Yes, you are very right that after taking the Fourier transform of the problem, which is the same as your's, i was trying to find the inverse Fourier transform and having the difficulty in resolving this.

    Could you please tell me step by step how to find inverse Fourier transform for this. The approach which i was following was :

    -1
    F { 2/s . sinas } = f(x)

    1/2pi INT [ {2/s . sinas. e^ixs} ds] from - INF to + INF = f(x)

    1/pi INT [ {1/s.sinas (cosxs +i sinxs)} ds] from -INF to + INF= f(x).

    2/pi INT [ { 1/s.sinas.cosxs } ds ] from 0 to INF = f(x).

    Now after this , i exactly don't know how to solve this... if we are supposed to use integration by parts, how it can be done. In a book, it solves like this after the above step :

    INT [ { 1/s.sinas.cosxs} ds ] from 0 to infinity = pi/2, for |x|<a
    = 0, for |x|<a


    Or Forget everything and give me your way of solving this.
    Thanks again CAPTAIN.
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  4. #4
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    Quote Originally Posted by rufi View Post
    Thanks a lot CAPTAIN for your reply. Let me write complete question :

    f(x) = 1 , for |x| < a
    = 0, for |x| > a

    and hence find the value of INT [ { sinx/x } dx ] from 0 to infinity.


    Yes, you are very right that after taking the Fourier transform of the problem, which is the same as your's, i was trying to find the inverse Fourier transform and having the difficulty in resolving this.

    Could you please tell me step by step how to find inverse Fourier transform for this. The approach which i was following was :

    -1
    F { 2/s . sinas } = f(x)

    1/2pi INT [ {2/s . sinas. e^ixs} ds] from - INF to + INF = f(x)

    1/pi INT [ {1/s.sinas (cosxs +i sinxs)} ds] from -INF to + INF= f(x).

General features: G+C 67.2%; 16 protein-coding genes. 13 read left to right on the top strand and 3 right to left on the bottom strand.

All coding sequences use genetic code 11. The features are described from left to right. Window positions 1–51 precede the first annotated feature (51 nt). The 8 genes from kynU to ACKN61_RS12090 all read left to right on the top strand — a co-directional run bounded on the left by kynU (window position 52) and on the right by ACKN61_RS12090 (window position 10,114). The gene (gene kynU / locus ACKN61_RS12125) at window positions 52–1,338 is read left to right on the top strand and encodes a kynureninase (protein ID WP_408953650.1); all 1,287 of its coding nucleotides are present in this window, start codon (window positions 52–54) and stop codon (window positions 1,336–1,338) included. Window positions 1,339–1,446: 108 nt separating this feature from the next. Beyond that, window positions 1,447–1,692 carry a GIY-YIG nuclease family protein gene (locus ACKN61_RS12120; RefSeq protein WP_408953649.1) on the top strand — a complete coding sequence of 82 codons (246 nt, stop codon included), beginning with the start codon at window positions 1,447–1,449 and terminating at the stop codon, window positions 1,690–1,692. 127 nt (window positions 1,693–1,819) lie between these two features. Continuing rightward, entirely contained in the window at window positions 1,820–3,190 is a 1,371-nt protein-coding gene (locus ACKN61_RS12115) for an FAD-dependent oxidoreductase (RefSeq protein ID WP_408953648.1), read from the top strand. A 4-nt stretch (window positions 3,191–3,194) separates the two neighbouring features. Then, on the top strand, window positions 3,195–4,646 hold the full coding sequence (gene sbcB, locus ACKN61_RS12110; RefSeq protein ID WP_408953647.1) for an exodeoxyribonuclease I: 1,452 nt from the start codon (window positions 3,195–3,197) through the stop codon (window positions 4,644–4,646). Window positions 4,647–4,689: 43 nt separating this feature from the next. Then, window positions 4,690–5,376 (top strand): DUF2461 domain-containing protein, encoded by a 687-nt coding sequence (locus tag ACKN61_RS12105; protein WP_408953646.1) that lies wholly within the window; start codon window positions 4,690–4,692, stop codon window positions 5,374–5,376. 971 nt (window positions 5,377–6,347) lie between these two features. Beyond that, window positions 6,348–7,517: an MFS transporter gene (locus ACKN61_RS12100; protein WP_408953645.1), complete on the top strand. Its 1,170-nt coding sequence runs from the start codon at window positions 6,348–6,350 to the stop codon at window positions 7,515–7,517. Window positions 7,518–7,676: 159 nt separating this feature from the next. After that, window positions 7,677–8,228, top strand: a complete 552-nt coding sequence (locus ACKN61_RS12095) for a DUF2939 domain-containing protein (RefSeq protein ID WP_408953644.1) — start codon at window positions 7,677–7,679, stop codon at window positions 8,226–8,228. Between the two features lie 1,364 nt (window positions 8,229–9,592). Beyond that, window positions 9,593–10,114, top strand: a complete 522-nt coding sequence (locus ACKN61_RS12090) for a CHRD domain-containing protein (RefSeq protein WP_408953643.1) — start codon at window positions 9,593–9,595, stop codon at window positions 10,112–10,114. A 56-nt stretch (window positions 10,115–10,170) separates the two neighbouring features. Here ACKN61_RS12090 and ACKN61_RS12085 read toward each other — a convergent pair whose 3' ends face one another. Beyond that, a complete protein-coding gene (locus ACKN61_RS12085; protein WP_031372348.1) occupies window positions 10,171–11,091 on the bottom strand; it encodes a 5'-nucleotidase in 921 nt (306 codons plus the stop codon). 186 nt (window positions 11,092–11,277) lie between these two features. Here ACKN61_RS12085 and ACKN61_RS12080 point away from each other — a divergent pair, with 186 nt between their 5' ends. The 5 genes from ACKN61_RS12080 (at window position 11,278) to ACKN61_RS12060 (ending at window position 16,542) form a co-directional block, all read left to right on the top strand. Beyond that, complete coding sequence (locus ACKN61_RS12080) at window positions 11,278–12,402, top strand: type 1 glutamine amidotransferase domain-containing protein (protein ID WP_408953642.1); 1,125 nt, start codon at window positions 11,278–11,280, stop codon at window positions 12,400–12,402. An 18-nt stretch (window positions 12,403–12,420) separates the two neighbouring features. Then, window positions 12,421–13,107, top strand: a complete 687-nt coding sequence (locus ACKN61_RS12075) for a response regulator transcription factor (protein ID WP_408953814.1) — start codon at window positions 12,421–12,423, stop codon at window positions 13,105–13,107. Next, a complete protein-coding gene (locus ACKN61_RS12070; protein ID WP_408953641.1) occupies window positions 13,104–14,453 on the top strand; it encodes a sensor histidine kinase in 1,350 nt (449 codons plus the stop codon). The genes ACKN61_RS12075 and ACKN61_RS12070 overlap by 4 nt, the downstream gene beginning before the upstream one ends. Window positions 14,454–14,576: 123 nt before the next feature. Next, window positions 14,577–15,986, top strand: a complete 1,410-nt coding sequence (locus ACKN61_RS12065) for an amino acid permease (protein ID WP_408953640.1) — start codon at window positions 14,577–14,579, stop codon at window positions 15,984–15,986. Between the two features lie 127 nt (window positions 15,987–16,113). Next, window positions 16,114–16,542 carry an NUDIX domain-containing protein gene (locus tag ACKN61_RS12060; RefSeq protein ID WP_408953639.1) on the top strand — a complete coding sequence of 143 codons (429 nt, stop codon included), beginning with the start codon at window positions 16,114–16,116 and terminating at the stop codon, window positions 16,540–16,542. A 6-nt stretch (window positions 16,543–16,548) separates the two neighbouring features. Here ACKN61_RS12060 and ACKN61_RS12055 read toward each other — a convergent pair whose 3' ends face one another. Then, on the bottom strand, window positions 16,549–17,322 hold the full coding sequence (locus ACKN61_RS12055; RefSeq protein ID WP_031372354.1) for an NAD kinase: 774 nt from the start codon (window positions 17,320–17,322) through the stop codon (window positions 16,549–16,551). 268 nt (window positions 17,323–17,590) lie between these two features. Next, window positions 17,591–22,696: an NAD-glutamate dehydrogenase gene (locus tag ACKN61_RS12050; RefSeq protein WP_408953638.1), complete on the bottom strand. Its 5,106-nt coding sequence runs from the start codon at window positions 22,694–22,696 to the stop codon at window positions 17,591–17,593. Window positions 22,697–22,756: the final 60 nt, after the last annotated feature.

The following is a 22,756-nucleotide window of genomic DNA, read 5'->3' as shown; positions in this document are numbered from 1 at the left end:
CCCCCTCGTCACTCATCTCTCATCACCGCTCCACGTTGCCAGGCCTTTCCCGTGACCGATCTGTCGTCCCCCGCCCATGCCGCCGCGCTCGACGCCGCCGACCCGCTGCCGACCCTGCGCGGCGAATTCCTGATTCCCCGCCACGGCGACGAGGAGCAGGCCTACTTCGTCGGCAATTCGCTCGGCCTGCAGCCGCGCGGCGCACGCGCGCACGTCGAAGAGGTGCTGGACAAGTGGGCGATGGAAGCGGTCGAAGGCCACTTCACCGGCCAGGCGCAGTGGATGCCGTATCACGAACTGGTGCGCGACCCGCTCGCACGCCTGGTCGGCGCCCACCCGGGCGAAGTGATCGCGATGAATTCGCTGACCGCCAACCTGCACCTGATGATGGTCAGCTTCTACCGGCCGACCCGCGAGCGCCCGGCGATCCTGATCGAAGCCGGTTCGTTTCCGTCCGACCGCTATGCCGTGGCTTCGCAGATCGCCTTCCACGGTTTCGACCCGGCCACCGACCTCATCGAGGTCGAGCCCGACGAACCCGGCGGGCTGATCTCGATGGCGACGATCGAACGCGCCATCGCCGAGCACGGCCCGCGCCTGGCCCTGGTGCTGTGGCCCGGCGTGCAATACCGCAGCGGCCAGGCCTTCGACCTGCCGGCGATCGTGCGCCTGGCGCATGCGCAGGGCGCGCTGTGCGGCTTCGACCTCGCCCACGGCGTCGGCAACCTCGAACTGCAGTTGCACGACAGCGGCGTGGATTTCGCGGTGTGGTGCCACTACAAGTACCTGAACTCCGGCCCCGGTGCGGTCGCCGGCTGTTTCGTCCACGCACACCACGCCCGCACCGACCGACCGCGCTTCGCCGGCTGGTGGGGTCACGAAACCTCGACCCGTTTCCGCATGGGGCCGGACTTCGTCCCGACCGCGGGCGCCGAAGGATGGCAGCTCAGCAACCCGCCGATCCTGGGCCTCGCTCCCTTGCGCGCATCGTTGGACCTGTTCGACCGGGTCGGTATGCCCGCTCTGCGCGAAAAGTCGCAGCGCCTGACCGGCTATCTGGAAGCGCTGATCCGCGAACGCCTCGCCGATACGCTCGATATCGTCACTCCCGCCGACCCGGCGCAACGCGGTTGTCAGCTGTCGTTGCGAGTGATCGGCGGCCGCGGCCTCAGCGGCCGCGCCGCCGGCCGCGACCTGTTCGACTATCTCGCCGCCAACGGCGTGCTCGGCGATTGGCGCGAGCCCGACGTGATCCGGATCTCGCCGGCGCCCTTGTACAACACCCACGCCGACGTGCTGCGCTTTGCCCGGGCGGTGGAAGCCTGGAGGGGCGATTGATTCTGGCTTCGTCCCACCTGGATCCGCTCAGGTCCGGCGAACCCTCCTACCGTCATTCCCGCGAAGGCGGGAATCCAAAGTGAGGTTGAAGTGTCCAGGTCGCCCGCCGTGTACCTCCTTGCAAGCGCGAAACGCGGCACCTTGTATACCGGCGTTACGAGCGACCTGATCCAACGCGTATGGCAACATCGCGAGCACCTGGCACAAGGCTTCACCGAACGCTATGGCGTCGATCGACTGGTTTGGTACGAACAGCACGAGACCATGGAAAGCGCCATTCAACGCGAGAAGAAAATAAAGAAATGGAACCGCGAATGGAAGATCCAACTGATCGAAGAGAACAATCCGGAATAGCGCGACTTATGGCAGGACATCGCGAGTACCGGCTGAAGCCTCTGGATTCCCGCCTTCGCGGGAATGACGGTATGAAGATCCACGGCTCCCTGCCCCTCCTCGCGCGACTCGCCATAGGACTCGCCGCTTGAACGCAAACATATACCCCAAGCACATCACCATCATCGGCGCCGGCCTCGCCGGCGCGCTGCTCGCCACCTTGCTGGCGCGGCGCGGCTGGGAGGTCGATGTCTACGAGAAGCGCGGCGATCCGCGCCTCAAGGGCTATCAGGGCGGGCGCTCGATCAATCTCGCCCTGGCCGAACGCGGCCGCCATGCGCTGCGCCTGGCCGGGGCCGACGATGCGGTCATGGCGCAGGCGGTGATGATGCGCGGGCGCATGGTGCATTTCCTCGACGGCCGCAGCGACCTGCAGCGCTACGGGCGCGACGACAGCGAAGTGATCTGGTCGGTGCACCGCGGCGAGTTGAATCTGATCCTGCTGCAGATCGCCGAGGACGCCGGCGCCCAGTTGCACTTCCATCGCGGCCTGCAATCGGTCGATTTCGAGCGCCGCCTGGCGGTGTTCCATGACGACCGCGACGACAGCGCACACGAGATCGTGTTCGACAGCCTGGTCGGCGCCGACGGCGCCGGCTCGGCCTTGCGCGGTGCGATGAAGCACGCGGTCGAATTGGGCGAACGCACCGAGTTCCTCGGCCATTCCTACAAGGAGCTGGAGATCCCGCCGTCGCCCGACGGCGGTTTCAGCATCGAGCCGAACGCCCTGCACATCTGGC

2/pi INT [ { 1/s.sinas.cosxs } ds ] from 0 to INF = f(x).

    Now after this , i exactly don't know how to solve this... if we are supposed to use integration by parts, how it can be done. In a book, it solves like this after the above step :

    INT [ { 1/s.sinas.cosxs} ds ] from 0 to infinity = pi/2, for |x|<a
    = 0, for |x|<a


    Or Forget everything and give me your way of solving this.
    Thanks again CAPTAIN.
    To do this properly I would need to know the exact form of the Fourier
    Transform that you are working with (one of the curses of the FT is that
    every one defines it differently). But lets use this definition:

    FT(f(x)) = F(w) = integral_{x=-infty to +infty} f(x) exp(-i.x.w) dx

    Then the inverse Fourier Transform is:

    FT^-1(F(w)) = 1/(2.pi) integral__{w=-infty to +infty} F(x) exp(i.x.w) dx.

    With:

    f(x) = 1 for |x|<a

    and

    f(x) = 0 otherwise,

    we have:

    F(w) = 2 sin(a.w)/w

    (you can proove this using what is in my earlier post)

    so:

    f(x) = 1/(2.pi) integral__{w=-infty to +infty} 2 sin(a.w)/w exp(i.x.w) dx

    and so (as f is continuous at x=0):

    f(0) = 1/(2.pi) integral__{w=-infty to +infty} 2 sin(a.w)/w dx = 1

    Hence: